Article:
American Eagle Outfitters is not joining the race to the bottom

Discussion
Jul 30, 2015

Back in December, a Forbes article questioned whether teen retailers Abercrombie & Fitch, Aeropostale and American Eagle Outfitters would "be around in five years" as the result of competition from fast fashion chains and a host of other factors. The answer, according to a new piece on Fortune’s website, may be "yes," at least for American Eagle, which has found ways to compete without engaging in an endless cycle of discounting.

During its first quarter, comparable store sales growth at American Eagle improved seven percent. Much of the credit went to changes made to the chain’s fashions, including the decision to add stretch fabric to its Denim X women’s jeans. The change helped American Eagle offset some issues that other denim sellers have faced as more and more female shoppers choose to wear so-called athleisure wear instead of jeans.

With a clear point of difference from the merchandise being sold by its competitors, American Eagle has been freed, at least for the moment, from getting caught in a continuous cycle of discounting. The success of Denim X for women led American Eagle to develop its Flex line of similarly constructed jeans for men.

AEO Denim X=

Source: ae.com

Gaining less attention — but of critical importance in reducing price as a factor in performance — has been American Eagle’s emphasis on inventory management.

Chad Kessler, global brand president for the retailer, told Fortune, the company’s goal is to have its inventory grow at a slower rate than sales. While this might suggest a future filled with out-of-stocks, Mr. Kessler said the strategy will actually help American Eagle respond more quickly to fashion trends since less time will be focused on figuring out how to rid itself of slow turning inventory.

What role does inventory management play in helping retailers avoid getting caught in the race to the price bottom? What else will American Eagle Outfitters need to do if it wants to be around and successful five years from now?

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Braintrust
"It’s not just about the right merchandise content, but also about speed to market — and speed to exit a downtrending idea. Cutting down on lead times, and sourcing closer to one’s stores, is critical to making it happen."
"There is really nothing more to be said. Just imagine how much more profitable retailers would be if they didn’t have to discount the last 30 percent of their sales by 60 percent, 70 percent or more."
"It is not just inventory management, but what types of products that American Eagle Outfitters focuses on, that will define how to avoid getting caught in the race to the price bottom."

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3 Comments on "American Eagle Outfitters is not joining the race to the bottom"


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Dick Seesel
Guest
6 years 9 months ago

If any of the “Three As” of specialty retail had figured out how to improve their supply chain and product development, they probably would not have lost as much market share to the “fast fashion” masters of the art like Forever 21, Zara and H&M. It’s not just about the right merchandise content, but also about speed to market — and speed to exit a downtrending idea. Cutting down on lead times, and sourcing closer to one’s stores, is critical to making it happen.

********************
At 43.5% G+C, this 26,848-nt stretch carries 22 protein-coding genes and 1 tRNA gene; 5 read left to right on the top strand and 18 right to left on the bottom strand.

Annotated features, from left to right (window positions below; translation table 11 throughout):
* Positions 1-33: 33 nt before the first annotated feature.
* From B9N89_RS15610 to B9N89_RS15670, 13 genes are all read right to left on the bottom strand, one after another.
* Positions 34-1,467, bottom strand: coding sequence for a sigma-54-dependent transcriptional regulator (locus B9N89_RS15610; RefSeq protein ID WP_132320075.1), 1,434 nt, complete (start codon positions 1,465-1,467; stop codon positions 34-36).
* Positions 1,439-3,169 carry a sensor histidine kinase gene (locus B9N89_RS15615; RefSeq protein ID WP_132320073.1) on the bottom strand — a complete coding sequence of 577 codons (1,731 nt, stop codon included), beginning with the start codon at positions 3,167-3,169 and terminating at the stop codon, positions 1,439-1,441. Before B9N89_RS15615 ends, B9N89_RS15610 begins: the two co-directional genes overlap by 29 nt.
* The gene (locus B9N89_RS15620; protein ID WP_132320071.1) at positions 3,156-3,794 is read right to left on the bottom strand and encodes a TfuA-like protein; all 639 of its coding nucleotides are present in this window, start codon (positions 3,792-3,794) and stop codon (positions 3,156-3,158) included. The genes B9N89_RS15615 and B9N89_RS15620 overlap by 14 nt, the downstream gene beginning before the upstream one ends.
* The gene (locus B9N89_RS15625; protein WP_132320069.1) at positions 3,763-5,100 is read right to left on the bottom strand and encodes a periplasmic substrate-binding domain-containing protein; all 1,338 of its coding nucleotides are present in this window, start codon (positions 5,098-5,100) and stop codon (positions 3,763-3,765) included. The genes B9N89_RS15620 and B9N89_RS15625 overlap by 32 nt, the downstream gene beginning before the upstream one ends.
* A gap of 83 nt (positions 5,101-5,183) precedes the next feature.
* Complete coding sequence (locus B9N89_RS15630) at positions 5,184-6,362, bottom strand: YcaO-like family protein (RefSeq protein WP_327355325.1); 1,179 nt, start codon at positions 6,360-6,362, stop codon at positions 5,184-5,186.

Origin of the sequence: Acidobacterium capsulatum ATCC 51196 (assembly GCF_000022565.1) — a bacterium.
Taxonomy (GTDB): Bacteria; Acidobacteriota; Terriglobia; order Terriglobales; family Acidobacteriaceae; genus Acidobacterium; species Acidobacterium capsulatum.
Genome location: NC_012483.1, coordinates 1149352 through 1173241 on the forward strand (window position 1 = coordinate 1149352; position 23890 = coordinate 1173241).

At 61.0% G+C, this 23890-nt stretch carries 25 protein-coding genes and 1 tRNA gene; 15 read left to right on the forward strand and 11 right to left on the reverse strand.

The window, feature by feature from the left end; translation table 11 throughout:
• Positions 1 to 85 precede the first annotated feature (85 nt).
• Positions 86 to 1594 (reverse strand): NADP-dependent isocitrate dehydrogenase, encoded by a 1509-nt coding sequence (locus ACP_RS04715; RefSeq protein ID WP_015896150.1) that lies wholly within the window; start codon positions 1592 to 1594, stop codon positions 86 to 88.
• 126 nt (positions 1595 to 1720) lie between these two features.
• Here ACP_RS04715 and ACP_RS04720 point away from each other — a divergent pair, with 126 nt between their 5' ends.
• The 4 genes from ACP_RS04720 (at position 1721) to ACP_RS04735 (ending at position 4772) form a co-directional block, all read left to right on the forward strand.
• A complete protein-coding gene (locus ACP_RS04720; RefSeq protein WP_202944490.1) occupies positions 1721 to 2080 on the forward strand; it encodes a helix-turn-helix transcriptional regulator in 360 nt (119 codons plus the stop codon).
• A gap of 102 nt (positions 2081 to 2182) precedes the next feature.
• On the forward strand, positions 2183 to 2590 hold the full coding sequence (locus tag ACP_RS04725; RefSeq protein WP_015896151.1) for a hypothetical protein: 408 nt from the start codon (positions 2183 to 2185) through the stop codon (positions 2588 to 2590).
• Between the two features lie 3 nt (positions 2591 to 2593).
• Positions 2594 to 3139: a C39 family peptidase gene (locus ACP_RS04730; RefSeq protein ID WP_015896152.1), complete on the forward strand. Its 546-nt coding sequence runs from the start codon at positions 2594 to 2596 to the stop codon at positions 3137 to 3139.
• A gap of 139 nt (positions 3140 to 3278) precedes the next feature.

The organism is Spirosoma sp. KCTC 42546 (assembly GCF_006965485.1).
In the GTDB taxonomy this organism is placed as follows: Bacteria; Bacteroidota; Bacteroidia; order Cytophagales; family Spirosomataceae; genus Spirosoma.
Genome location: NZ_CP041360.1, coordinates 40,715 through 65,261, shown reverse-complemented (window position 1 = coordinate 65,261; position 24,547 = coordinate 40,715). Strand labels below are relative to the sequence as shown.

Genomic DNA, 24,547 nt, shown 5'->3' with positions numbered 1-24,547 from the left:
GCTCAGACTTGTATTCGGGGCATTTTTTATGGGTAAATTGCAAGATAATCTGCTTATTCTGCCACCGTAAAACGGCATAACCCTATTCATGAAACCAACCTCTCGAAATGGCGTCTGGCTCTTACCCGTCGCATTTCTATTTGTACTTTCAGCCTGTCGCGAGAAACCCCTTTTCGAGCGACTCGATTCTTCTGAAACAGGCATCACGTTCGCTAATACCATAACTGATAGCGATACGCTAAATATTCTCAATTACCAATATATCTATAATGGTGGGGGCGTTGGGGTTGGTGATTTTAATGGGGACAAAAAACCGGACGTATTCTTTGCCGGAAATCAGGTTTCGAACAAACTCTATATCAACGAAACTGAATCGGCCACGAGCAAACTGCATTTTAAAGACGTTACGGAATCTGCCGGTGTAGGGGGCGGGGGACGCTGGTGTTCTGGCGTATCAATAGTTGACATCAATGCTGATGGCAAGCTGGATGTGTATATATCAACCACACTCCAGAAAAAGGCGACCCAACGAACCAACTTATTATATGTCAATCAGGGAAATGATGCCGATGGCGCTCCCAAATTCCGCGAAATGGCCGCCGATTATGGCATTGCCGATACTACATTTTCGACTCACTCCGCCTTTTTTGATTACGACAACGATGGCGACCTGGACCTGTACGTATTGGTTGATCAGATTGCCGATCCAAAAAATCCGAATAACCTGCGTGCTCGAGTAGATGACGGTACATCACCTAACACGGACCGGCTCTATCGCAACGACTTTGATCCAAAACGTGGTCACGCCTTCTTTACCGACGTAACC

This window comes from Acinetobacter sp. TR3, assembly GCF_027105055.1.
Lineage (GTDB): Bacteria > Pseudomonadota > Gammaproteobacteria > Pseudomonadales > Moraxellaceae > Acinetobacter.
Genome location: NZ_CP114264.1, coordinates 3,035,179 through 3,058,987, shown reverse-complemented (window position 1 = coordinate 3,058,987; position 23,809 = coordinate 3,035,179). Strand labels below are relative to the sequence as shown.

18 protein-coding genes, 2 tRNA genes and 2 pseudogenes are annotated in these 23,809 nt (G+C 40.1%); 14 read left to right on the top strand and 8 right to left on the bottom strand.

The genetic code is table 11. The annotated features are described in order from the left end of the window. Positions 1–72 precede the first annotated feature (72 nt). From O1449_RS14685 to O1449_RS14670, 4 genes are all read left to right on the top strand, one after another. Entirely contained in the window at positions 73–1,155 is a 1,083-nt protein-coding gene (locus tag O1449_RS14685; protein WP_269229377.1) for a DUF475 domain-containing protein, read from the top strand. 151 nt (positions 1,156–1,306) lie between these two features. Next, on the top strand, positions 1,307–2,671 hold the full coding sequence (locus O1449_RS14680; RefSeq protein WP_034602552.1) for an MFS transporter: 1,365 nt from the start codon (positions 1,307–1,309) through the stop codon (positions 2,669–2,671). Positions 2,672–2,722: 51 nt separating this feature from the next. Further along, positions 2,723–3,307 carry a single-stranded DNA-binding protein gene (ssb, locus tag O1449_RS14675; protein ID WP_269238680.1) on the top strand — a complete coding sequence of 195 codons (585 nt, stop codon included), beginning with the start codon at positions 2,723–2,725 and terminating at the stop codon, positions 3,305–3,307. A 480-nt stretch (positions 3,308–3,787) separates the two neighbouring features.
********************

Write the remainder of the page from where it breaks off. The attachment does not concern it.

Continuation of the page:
So American Eagle is right: There is no reason why inventory levels need to grow at a faster pace than sales growth. In fact just the opposite, if “just in time” sourcing and smart inventory allocation are working as they should.

Gene Detroyer
Guest
6 years 9 months ago

WOW! Here is an enlightened retailer!

” … the company’s goal is to have its inventory grow at a slower rate than sales … the strategy will actually help American Eagle respond more quickly to fashion trends since less time will be focused on figuring out how to rid itself of slow turning inventory.”

There is really nothing more to be said. Just imagine how much more profitable retailers would be if they didn’t have to discount the last 30 percent of their sales by 60 percent, 70 percent or more. And not only does that discounting hurt the bottom line on those particular sales, it has taught the shopper to wait for those sales, exacerbating the situation.

Fast fashion is not only built on getting fashion to market quickly, it is also built on scarcity. If you come back next week expecting a discount on that item you like, you will be disappointed. It will be gone and not replaced. They are teaching the shopper to buy now.

Kai Clarke
Guest
6 years 9 months ago

It is not just inventory management, but what types of products that American Eagle Outfitters focuses on, that will define how to avoid getting caught in the race to the price bottom. It also needs to continue to invent new ways to get attention besides just cutting price. New ways to style clothes, invigorate their markets with different materials, etc.

wpDiscuz
Braintrust
"It’s not just about the right merchandise content, but also about speed to market — and speed to exit a downtrending idea. Cutting down on lead times, and sourcing closer to one’s stores, is critical to making it happen."
"There is really nothing more to be said. Just imagine how much more profitable retailers would be if they didn’t have to discount the last 30 percent of their sales by 60 percent, 70 percent or more."
"It is not just inventory management, but what types of products that American Eagle Outfitters focuses on, that will define how to avoid getting caught in the race to the price bottom."

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